Focusing on Swedish trends and traditions, the museum known simply as Nordiska occupies a vast renaissance-style building in Djurgården’s northwestern reaches. Architects had originally envisioned a museum four times the size but because of financial constraints, the plans were never realised in their entirety.
But there’s hardly a shortage of space. The cathedral-like main hall, held up by thick columns of Swedish marble, is one of the country’s biggest secular indoor spaces.
Midway along this hall is a ludicrously big statue of Gustav Vasa, the beardy king often credited with forming the modern nation of Sweden. The link between him and the museum is pretty tenuous; the only real connection is that he ruled Sweden during the 1500s, the same century that Nordiska’s oldest exhibits date from.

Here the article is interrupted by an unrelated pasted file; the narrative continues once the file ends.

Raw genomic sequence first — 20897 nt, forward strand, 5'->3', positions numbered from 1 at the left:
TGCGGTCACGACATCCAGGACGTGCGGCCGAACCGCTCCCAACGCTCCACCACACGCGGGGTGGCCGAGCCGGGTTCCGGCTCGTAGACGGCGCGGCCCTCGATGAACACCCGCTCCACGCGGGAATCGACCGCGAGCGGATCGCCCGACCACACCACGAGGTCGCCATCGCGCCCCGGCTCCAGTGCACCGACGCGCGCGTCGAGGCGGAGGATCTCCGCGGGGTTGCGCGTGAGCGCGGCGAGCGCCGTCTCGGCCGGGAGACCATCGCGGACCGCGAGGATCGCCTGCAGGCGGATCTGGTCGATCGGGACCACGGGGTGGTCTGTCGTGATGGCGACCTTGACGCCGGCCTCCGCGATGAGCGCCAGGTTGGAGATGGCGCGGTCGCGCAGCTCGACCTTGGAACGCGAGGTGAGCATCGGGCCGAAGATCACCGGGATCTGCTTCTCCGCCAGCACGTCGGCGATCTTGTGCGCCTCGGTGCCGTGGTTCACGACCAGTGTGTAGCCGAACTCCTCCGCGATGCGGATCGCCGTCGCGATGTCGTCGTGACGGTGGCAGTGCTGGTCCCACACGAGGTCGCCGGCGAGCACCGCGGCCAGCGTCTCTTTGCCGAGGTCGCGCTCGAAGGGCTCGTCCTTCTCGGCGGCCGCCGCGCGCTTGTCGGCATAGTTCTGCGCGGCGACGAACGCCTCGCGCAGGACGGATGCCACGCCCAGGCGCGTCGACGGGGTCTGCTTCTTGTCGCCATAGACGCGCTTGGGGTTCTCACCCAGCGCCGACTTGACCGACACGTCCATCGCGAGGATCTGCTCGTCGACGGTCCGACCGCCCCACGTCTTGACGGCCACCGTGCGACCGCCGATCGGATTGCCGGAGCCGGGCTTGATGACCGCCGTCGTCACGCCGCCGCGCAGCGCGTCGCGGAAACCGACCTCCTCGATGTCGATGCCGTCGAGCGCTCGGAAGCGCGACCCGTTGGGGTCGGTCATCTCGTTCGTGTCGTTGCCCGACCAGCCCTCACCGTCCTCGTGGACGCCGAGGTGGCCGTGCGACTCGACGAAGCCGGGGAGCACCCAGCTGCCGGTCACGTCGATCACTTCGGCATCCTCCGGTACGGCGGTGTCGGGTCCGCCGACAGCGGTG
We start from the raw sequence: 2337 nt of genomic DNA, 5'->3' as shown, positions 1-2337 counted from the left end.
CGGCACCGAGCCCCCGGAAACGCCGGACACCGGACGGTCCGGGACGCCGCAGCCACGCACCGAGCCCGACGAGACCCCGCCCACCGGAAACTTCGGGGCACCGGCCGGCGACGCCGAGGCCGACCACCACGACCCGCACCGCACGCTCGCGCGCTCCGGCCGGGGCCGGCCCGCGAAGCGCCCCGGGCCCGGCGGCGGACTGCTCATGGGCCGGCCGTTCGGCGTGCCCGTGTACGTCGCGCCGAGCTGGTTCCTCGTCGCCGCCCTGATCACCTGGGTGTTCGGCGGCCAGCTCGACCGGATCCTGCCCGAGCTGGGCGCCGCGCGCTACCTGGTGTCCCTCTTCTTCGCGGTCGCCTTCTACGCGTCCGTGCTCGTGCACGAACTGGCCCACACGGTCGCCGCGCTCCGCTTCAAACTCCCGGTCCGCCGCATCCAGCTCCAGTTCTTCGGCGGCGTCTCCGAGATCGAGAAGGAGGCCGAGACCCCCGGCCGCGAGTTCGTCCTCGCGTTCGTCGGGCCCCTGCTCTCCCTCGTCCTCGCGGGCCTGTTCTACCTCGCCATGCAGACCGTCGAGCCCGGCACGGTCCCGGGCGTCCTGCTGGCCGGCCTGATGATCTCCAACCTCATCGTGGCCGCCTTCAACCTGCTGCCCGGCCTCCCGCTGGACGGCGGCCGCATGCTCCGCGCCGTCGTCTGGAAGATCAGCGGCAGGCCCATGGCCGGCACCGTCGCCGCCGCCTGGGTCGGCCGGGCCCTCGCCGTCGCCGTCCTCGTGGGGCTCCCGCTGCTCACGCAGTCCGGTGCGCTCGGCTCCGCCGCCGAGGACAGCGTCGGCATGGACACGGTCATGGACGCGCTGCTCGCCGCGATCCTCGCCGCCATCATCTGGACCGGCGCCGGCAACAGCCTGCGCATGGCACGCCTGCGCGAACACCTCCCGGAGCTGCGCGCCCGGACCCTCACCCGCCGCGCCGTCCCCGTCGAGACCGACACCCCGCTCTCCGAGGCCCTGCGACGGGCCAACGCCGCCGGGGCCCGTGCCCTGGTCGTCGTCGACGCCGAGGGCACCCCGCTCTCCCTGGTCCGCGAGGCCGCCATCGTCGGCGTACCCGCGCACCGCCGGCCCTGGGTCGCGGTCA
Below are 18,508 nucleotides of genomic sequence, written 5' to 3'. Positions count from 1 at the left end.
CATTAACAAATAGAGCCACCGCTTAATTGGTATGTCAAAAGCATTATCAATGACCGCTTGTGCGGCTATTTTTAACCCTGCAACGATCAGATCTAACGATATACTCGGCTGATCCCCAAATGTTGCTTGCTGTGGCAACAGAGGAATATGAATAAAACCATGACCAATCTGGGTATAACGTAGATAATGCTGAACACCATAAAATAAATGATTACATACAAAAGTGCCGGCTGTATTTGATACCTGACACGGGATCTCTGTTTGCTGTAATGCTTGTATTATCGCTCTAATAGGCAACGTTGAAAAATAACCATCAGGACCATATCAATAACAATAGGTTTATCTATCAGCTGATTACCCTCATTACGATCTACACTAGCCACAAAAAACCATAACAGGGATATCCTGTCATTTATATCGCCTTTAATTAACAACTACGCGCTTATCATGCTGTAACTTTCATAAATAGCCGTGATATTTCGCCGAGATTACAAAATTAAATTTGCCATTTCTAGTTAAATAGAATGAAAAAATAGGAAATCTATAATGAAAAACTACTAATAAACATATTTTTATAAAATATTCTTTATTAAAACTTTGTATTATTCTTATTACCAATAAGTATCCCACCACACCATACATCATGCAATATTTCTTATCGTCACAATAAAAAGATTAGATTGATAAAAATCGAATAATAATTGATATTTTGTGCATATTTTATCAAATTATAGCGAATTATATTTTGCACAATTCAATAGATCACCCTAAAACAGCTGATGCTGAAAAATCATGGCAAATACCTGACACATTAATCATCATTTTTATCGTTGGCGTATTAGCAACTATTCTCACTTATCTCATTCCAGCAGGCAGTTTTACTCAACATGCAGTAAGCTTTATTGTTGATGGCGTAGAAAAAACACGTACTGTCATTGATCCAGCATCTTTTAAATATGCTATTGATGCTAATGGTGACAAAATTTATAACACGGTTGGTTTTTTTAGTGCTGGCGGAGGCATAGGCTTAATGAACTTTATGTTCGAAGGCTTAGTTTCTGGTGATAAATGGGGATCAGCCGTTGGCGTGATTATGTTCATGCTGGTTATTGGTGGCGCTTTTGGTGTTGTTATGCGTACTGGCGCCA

The informative but old-fashioned galleries running along the sides of hall are divided up into small-ish exhibitions covering everything from folk art to home interiors.
One section up on the third floor, thought to be the country’s longest-running exhibition, is given over to the historical development of the Swedish dining table, showing how it has been set and decorated throughout the ages.
Elsewhere you’ll find exhibitions that take a close look at Swedish traditions such as Midsommar, and delve into the cultural identity of the Sami, Sweden’s indigenous people.
100 kr. Free entry on Wednesdays between 5pm–8pm (Sept–May only).
Coming from the city centre, the best option is to take a tram from Sergels Torg to Nordiska Museet/Vasamuseet. The museum is a short walk west of the tram stop.
+46 851 954 770
Jun–Sept daily 9am–6pm, Oct–May daily 10am–5pm (open until 8pm every Wednesday)